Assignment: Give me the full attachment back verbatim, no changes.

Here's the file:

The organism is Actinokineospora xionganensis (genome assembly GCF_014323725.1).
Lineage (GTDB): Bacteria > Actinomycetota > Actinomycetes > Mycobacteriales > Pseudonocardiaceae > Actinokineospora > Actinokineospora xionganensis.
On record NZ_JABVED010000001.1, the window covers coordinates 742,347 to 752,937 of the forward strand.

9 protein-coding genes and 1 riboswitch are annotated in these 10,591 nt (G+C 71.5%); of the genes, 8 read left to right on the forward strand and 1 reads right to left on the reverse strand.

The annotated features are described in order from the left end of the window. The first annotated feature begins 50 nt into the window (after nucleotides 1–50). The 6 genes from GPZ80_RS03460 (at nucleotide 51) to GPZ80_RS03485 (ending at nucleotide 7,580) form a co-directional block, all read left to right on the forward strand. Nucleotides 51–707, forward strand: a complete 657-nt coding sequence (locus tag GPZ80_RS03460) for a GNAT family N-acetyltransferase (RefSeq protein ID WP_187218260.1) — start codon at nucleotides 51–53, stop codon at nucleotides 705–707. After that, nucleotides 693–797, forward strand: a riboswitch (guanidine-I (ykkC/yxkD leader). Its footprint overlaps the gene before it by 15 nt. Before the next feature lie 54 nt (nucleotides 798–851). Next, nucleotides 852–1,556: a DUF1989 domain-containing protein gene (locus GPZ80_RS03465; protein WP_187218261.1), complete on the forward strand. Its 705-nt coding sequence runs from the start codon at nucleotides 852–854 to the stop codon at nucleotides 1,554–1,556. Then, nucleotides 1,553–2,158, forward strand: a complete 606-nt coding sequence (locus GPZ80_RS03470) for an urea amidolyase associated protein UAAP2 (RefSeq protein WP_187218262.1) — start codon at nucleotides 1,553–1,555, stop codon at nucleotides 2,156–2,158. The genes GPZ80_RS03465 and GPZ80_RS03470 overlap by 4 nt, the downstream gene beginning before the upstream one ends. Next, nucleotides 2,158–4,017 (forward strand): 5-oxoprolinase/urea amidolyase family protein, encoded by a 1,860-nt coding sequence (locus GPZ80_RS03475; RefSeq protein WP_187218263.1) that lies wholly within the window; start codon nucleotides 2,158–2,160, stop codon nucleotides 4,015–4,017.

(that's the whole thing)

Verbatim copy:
The organism is Actinokineospora xionganensis (genome assembly GCF_014323725.1).
Lineage (GTDB): Bacteria > Actinomycetota > Actinomycetes > Mycobacteriales > Pseudonocardiaceae > Actinokineospora > Actinokineospora xionganensis.
On record NZ_JABVED010000001.1, the window covers coordinates 742,347 to 752,937 of the forward strand.

9 protein-coding genes and 1 riboswitch are annotated in these 10,591 nt (G+C 71.5%); of the genes, 8 read left to right on the forward strand and 1 reads right to left on the reverse strand.

The annotated features are described in order from the left end of the window. The first annotated feature begins 50 nt into the window (after nucleotides 1–50). The 6 genes from GPZ80_RS03460 (at nucleotide 51) to GPZ80_RS03485 (ending at nucleotide 7,580) form a co-directional block, all read left to right on the forward strand. Nucleotides 51–707, forward strand: a complete 657-nt coding sequence (locus tag GPZ80_RS03460) for a GNAT family N-acetyltransferase (RefSeq protein ID WP_187218260.1) — start codon at nucleotides 51–53, stop codon at nucleotides 705–707. After that, nucleotides 693–797, forward strand: a riboswitch (guanidine-I (ykkC/yxkD leader). Its footprint overlaps the gene before it by 15 nt. Before the next feature lie 54 nt (nucleotides 798–851). Next, nucleotides 852–1,556: a DUF1989 domain-containing protein gene (locus GPZ80_RS03465; protein WP_187218261.1), complete on the forward strand. Its 705-nt coding sequence runs from the start codon at nucleotides 852–854 to the stop codon at nucleotides 1,554–1,556. Then, nucleotides 1,553–2,158, forward strand: a complete 606-nt coding sequence (locus GPZ80_RS03470) for an urea amidolyase associated protein UAAP2 (RefSeq protein WP_187218262.1) — start codon at nucleotides 1,553–1,555, stop codon at nucleotides 2,156–2,158. The genes GPZ80_RS03465 and GPZ80_RS03470 overlap by 4 nt, the downstream gene beginning before the upstream one ends. Next, nucleotides 2,158–4,017 (forward strand): 5-oxoprolinase/urea amidolyase family protein, encoded by a 1,860-nt coding sequence (locus GPZ80_RS03475; RefSeq protein WP_187218263.1) that lies wholly within the window; start codon nucleotides 2,158–2,160, stop codon nucleotides 4,015–4,017.